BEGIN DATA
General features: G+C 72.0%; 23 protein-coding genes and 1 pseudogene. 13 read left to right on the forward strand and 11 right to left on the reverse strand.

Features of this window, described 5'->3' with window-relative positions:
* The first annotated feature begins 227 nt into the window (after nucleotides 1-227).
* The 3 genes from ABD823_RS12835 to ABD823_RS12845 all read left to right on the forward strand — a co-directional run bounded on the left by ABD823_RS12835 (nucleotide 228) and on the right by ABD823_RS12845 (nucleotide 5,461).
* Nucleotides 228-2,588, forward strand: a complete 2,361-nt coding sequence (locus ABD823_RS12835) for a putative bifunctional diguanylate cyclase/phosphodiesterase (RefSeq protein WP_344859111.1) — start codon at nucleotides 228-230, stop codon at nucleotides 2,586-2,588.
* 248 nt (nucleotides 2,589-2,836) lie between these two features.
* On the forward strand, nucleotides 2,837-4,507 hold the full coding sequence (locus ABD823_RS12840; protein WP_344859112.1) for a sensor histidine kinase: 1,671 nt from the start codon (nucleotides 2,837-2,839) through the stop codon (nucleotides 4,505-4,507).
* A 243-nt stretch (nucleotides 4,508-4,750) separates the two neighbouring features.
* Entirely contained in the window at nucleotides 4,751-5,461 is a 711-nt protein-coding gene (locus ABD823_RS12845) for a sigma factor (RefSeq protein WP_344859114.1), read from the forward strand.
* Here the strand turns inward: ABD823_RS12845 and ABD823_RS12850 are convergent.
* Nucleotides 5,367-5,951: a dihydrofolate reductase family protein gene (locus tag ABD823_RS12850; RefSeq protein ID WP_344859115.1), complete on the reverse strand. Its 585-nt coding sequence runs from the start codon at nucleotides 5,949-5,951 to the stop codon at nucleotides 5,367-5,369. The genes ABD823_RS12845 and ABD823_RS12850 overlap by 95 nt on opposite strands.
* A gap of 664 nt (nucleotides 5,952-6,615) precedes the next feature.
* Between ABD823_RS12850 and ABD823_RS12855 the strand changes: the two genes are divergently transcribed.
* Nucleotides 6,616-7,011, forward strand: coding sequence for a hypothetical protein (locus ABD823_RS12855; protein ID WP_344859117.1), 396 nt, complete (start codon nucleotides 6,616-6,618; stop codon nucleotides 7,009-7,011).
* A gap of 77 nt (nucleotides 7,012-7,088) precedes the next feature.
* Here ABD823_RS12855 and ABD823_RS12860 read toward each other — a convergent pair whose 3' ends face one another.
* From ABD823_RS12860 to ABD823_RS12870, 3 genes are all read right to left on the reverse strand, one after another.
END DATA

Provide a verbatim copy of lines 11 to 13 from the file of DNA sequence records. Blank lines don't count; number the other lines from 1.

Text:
* Nucleotides 5,367-5,951: a dihydrofolate reductase family protein gene (locus tag ABD823_RS12850; RefSeq protein ID WP_344859115.1), complete on the reverse strand. Its 585-nt coding sequence runs from the start codon at nucleotides 5,949-5,951 to the stop codon at nucleotides 5,367-5,369. The genes ABD823_RS12845 and ABD823_RS12850 overlap by 95 nt on opposite strands.
* A gap of 664 nt (nucleotides 5,952-6,615) precedes the next feature.
* Between ABD823_RS12850 and ABD823_RS12855 the strand changes: the two genes are divergently transcribed.